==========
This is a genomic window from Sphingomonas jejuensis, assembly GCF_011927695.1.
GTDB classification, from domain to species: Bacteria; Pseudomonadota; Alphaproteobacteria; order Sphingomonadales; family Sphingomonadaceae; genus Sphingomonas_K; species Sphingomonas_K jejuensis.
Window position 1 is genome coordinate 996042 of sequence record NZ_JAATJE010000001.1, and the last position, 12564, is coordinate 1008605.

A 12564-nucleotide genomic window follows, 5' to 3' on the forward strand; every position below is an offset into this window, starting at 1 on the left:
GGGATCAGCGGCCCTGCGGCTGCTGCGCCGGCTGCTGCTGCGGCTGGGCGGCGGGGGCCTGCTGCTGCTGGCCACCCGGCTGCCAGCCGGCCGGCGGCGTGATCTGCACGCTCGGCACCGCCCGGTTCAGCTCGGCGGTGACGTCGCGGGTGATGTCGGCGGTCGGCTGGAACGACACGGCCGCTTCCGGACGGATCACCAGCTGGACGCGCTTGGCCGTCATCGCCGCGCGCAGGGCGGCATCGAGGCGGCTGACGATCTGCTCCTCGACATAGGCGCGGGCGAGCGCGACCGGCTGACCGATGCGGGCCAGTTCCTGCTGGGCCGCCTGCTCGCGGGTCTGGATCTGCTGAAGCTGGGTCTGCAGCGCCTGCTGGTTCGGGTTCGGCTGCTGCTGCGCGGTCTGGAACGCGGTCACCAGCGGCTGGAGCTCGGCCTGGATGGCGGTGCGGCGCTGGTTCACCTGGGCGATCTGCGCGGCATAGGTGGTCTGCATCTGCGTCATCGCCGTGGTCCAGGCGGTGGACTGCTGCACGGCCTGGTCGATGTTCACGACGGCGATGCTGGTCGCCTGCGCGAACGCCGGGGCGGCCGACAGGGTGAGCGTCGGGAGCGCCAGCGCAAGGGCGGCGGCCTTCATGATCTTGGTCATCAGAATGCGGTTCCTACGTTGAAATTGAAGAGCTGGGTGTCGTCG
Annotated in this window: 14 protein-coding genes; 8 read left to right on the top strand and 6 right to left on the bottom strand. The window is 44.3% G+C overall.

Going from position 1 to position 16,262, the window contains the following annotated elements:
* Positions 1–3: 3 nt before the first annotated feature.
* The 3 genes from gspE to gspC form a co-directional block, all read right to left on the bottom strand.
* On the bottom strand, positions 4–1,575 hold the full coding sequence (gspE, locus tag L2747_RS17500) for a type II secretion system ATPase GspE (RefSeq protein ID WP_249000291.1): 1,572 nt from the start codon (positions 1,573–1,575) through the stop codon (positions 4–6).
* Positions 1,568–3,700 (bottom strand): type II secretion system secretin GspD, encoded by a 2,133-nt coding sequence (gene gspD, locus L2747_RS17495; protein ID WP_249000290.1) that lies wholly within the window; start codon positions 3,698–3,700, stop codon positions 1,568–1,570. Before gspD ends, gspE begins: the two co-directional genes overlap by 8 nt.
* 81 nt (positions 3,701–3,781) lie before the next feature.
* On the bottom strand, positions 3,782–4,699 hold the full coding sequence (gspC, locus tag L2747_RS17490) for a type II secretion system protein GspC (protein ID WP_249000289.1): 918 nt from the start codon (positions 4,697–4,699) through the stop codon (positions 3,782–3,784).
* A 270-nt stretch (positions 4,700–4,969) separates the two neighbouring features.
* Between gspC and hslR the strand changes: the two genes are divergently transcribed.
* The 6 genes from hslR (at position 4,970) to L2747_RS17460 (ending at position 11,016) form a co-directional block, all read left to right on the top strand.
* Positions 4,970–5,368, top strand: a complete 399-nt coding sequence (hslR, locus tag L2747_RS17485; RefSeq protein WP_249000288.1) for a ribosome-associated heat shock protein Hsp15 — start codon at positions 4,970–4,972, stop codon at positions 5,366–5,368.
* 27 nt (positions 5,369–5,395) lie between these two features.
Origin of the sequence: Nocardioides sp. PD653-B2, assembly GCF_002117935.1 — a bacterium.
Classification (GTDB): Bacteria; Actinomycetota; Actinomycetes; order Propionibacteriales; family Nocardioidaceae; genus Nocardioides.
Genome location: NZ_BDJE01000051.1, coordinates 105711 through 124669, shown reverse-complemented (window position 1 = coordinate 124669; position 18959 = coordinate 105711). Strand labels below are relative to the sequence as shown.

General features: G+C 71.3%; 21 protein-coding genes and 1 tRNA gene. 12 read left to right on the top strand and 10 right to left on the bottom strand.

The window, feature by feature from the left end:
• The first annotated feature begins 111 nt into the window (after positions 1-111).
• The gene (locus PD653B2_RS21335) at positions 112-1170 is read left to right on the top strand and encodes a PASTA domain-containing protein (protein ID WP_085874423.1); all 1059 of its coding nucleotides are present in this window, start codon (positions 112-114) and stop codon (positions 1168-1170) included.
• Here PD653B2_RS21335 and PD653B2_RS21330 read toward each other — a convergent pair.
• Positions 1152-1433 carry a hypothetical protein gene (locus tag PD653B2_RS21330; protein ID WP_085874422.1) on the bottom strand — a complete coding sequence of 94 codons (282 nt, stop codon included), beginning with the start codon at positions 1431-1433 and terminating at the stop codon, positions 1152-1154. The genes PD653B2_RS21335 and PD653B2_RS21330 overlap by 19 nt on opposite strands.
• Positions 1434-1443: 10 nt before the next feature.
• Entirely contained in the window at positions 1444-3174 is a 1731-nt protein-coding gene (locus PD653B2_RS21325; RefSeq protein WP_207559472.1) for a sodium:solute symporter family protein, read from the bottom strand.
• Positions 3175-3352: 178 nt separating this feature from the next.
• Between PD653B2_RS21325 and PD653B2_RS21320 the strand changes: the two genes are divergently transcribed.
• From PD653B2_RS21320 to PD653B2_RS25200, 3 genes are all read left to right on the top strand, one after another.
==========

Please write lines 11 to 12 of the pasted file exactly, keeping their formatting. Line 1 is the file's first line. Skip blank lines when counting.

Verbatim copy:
* Positions 1,568–3,700 (bottom strand): type II secretion system secretin GspD, encoded by a 2,133-nt coding sequence (gene gspD, locus L2747_RS17495; protein ID WP_249000290.1) that lies wholly within the window; start codon positions 3,698–3,700, stop codon positions 1,568–1,570. Before gspD ends, gspE begins: the two co-directional genes overlap by 8 nt.
* 81 nt (positions 3,701–3,781) lie before the next feature.